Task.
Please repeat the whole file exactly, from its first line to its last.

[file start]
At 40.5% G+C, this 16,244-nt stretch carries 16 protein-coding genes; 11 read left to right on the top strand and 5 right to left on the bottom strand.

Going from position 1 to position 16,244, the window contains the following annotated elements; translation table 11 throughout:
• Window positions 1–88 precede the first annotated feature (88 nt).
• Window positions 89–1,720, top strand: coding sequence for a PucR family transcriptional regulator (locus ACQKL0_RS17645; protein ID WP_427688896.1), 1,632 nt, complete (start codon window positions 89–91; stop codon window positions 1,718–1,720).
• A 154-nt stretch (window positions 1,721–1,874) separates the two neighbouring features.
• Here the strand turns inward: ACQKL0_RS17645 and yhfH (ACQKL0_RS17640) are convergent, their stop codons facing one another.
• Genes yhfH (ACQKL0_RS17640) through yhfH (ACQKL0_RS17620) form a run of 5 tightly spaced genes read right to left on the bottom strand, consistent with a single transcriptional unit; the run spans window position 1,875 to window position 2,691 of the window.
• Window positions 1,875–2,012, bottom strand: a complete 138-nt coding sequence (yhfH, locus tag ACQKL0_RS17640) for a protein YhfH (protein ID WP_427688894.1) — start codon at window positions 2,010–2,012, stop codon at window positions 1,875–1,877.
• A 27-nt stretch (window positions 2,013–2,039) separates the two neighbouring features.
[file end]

At 40.5% G+C, this 16,244-nt stretch carries 16 protein-coding genes; 11 read left to right on the top strand and 5 right to left on the bottom strand.

Going from position 1 to position 16,244, the window contains the following annotated elements; translation table 11 throughout:
• Window positions 1–88 precede the first annotated feature (88 nt).
• Window positions 89–1,720, top strand: coding sequence for a PucR family transcriptional regulator (locus ACQKL0_RS17645; protein ID WP_427688896.1), 1,632 nt, complete (start codon window positions 89–91; stop codon window positions 1,718–1,720).
• A 154-nt stretch (window positions 1,721–1,874) separates the two neighbouring features.
• Here the strand turns inward: ACQKL0_RS17645 and yhfH (ACQKL0_RS17640) are convergent, their stop codons facing one another.
• Genes yhfH (ACQKL0_RS17640) through yhfH (ACQKL0_RS17620) form a run of 5 tightly spaced genes read right to left on the bottom strand, consistent with a single transcriptional unit; the run spans window position 1,875 to window position 2,691 of the window.
• Window positions 1,875–2,012, bottom strand: a complete 138-nt coding sequence (yhfH, locus tag ACQKL0_RS17640) for a protein YhfH (protein ID WP_427688894.1) — start codon at window positions 2,010–2,012, stop codon at window positions 1,875–1,877.
• A 27-nt stretch (window positions 2,013–2,039) separates the two neighbouring features.